Walking towards Morgan’s Bay, the Trail continues over fairly rough grass, boulders and sandy beaches. The awesome Morgan Bay Cliff rises out of the sea to a height of 57 metres and presents an ideal spot to observe a literal bird’s eye view of sea birds and, if you’re lucky, bottlenose dolphins. While today’s walk is relatively short, the crossing over the headland is quite challenging and there are plenty of opportunities to fish, collect shells and to wander and wonder!
Overnight site: Hikers’ Cabin, Double Mouth Nature Reserve
Day 2 : Double Mouth to Haga Haga (9kms)
Round the headland to the Quko estuary, the trail makes its way to the famous Treasure or Bead Beach. After passing Black Rock (the graveyard of many ships) and a beautiful shell beach, hike to the village of Haga Haga.
Delicious pub lunches are available at the Haga Haga Hotel and shops allow one to stock up on supplies.
Overnight site: Haga Haga Hotel. Two en-suite rooms have been made available by the owners Neil and Sandy Chemaly, and named Dog Box 1 and Dog Box 2
Day 3 : Haga Haga to Beacon Valley (23kms)
Today’s walk covers 8 kilometres of rocky ledges with intermittent shingle beaches and then 15 kilometres of beach backed by sand dunes –you will walk past four beautiful estuaries, all of which may or may not be open to the sea. High dunes are the Strandloper middens, indicating the presence of hunter gatherers (Khoi or Gonaqua) who visited the coast to harvest mussels and other shellfish over 400 years ago. Other highlights include bird watching sites, fishing spots and swimming beaches.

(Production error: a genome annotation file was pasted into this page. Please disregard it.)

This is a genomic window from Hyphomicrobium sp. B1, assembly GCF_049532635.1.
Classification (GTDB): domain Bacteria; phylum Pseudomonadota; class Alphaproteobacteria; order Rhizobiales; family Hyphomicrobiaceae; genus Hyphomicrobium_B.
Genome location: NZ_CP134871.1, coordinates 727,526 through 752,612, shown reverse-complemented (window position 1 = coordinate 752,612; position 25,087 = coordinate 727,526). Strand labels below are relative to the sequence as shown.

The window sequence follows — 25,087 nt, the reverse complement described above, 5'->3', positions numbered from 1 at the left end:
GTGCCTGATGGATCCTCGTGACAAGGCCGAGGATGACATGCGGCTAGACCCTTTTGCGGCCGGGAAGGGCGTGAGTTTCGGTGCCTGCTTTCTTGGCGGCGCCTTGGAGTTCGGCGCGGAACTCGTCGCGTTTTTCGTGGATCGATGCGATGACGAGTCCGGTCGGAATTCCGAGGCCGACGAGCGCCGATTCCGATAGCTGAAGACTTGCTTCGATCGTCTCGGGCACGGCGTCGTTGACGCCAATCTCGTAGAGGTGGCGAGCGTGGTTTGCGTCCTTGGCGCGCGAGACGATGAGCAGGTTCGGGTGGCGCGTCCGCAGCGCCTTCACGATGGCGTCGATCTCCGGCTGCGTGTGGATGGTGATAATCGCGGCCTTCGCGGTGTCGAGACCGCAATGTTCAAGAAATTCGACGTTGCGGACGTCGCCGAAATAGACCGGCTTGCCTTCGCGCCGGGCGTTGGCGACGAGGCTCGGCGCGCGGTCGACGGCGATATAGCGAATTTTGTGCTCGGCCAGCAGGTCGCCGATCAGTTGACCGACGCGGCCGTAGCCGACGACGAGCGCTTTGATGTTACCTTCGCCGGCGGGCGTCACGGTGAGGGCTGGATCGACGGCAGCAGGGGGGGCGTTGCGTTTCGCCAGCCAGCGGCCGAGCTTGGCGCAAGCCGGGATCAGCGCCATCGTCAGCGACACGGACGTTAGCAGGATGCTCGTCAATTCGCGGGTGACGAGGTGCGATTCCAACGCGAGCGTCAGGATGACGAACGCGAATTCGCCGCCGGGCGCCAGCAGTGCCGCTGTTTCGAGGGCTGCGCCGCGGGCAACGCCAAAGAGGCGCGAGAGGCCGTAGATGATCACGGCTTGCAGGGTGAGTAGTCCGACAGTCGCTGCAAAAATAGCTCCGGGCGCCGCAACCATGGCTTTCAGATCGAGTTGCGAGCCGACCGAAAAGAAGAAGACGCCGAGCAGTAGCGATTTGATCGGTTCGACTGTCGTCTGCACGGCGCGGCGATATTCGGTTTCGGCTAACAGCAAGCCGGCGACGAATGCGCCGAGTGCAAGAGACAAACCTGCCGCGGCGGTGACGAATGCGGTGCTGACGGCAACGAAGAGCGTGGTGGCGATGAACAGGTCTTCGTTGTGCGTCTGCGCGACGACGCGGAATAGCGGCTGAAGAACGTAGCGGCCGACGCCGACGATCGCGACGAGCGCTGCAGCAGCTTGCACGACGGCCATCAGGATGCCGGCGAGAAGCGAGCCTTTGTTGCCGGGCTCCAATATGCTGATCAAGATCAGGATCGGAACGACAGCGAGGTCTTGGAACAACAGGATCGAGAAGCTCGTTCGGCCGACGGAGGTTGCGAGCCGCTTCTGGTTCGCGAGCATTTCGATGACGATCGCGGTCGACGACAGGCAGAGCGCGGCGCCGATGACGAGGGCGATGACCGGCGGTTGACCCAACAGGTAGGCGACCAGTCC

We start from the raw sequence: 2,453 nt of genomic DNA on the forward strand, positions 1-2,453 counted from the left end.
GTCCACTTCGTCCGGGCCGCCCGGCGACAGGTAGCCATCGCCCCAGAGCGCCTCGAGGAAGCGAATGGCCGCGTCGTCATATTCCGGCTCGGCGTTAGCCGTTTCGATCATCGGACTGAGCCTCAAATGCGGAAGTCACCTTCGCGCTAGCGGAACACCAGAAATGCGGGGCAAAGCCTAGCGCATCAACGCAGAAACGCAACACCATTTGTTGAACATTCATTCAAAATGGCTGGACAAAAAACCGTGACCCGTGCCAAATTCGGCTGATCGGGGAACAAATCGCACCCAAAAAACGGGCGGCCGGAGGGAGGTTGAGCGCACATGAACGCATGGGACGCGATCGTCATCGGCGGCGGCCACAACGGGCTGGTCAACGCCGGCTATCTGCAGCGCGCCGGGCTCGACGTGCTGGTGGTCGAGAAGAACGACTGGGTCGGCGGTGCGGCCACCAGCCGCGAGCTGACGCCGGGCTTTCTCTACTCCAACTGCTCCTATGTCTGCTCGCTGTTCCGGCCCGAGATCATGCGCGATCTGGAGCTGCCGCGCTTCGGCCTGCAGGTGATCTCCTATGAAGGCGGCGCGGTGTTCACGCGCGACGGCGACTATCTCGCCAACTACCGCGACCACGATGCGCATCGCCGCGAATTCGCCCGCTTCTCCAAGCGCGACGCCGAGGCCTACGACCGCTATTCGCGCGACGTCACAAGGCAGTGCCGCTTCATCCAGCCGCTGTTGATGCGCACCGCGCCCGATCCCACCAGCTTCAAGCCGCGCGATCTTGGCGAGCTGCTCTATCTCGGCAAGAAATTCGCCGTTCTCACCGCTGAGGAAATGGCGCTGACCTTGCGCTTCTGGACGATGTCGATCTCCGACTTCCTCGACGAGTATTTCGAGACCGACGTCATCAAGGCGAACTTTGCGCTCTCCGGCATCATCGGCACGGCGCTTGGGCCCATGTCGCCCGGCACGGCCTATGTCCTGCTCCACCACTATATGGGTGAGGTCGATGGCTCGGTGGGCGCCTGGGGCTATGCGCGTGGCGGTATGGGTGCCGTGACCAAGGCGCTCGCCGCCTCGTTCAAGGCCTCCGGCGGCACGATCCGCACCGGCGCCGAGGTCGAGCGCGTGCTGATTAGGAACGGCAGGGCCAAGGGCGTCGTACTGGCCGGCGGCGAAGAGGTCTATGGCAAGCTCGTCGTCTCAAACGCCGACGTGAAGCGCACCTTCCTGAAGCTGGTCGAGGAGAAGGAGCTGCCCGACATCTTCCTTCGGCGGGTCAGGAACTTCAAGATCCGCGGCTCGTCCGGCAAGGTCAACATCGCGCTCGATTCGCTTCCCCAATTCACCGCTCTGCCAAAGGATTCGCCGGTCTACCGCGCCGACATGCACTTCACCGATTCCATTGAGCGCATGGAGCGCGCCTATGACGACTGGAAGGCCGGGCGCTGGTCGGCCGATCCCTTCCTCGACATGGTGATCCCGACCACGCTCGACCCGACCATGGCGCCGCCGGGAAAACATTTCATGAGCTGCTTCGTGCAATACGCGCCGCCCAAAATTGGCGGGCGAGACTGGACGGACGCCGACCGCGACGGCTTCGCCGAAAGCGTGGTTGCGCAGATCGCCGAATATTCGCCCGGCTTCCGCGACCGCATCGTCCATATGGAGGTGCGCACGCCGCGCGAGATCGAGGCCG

Overnight site: Settlers Cottage, Beacon Valley
Day 4 : Beacon Valley to Gonubie (15kms)
Most of today’s walk is along rocky coastline with narrow intertidal beaches. The hamlets of Glen Muir, Queensberry Bay and Glen Eden are tucked away en-route to Glengariff. This area offers safe bathing and wonderful surfing. After passing the Bulugha River, a grass track leads to a sandy beach before the mouth of the Kwelegha River. After a bumpy shuffle with Gonubie in sight, the river mouth beckons and a last swim brings you home!
Strandloper Sundowner Trail
No more back packs! No more cold showers! No more long drops!
No cooking! No sleeping bags! No more bunk beds!
You want to hike along the coast and enjoy the beautiful scenery and fauna and flora – but you don’t want to lug your backpack along and stay in basic overnights or suffer cold showers! You don’t want to make any meals…
No problem – take the Strandloper Sundowner Trail
We now offer you the laid back way to do the Strandloper Hiking Trail. Hike from Trennery’s to Chintsa East the luxury way. You carry only your daypack with a picnic lunch, drinking water or juice. Enjoy the nature along the way, have time to take in the beautiful views. No lugging of your backpack. No aching back, legs and feet! Arrive at your evening destinations relaxed after your leisurely stroll along the coast and enjoy a long hot shower or bath. Enjoy sundowners on arrival, dinner and your own comfortable bed. The next morning have a relaxing breakfast before you start hiking to the next comfortable destination stopping for a picnic lunch along the way.